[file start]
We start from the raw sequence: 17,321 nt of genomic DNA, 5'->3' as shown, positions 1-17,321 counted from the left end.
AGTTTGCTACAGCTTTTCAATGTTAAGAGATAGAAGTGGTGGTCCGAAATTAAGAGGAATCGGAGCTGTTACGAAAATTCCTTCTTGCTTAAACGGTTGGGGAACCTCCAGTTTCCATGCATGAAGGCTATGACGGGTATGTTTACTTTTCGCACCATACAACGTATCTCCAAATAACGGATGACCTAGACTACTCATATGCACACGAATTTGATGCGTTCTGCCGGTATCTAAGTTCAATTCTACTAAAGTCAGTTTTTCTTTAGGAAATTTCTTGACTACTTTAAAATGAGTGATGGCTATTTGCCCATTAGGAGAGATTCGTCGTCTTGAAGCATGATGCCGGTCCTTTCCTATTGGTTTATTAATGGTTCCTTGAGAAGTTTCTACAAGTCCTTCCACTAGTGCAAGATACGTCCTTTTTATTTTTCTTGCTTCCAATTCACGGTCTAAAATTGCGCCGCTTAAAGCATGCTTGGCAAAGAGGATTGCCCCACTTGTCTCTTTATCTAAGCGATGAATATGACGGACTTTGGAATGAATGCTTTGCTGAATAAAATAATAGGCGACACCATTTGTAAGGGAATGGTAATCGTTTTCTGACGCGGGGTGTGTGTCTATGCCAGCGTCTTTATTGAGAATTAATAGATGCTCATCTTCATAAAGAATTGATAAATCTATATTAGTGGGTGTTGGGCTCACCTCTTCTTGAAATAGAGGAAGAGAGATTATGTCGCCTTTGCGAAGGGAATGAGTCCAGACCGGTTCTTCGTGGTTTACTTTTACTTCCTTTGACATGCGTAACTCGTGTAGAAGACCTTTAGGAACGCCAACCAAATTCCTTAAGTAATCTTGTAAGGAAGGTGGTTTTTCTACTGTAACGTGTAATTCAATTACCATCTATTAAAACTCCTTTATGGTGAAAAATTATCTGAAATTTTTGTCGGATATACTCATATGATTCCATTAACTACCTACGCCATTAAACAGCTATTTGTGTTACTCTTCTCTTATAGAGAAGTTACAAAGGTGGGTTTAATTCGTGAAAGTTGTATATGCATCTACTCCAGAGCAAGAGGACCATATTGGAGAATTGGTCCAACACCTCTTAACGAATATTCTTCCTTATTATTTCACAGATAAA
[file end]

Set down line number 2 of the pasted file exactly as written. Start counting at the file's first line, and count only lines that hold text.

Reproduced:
AGTTTGCTACAGCTTTTCAATGTTAAGAGATAGAAGTGGTGGTCCGAAATTAAGAGGAATCGGAGCTGTTACGAAAATTCCTTCTTGCTTAAACGGTTGGGGAACCTCCAGTTTCCATGCATGAAGGCTATGACGGGTATGTTTACTTTTCGCACCATACAACGTATCTCCAAATAACGGATGACCTAGACTACTCATATGCACACGAATTTGATGCGTTCTGCCGGTATCTAAGTTCAATTCTACTAAAGTCAGTTTTTCTTTAGGAAATTTCTTGACTACTTTAAAATGAGTGATGGCTATTTGCCCATTAGGAGAGATTCGTCGTCTTGAAGCATGATGCCGGTCCTTTCCTATTGGTTTATTAATGGTTCCTTGAGAAGTTTCTACAAGTCCTTCCACTAGTGCAAGATACGTCCTTTTTATTTTTCTTGCTTCCAATTCACGGTCTAAAATTGCGCCGCTTAAAGCATGCTTGGCAAAGAGGATTGCCCCACTTGTCTCTTTATCTAAGCGATGAATATGACGGACTTTGGAATGAATGCTTTGCTGAATAAAATAATAGGCGACACCATTTGTAAGGGAATGGTAATCGTTTTCTGACGCGGGGTGTGTGTCTATGCCAGCGTCTTTATTGAGAATTAATAGATGCTCATCTTCATAAAGAATTGATAAATCTATATTAGTGGGTGTTGGGCTCACCTCTTCTTGAAATAGAGGAAGAGAGATTATGTCGCCTTTGCGAAGGGAATGAGTCCAGACCGGTTCTTCGTGGTTTACTTTTACTTCCTTTGACATGCGTAACTCGTGTAGAAGACCTTTAGGAACGCCAACCAAATTCCTTAAGTAATCTTGTAAGGAAGGTGGTTTTTCTACTGTAACGTGTAATTCAATTACCATCTATTAAAACTCCTTTATGGTGAAAAATTATCTGAAATTTTTGTCGGATATACTCATATGATTCCATTAACTACCTACGCCATTAAACAGCTATTTGTGTTACTCTTCTCTTATAGAGAAGTTACAAAGGTGGGTTTAATTCGTGAAAGTTGTATATGCATCTACTCCAGAGCAAGAGGACCATATTGGAGAATTGGTCCAACACCTCTTAACGAATATTCTTCCTTATTATTTCACAGATAAA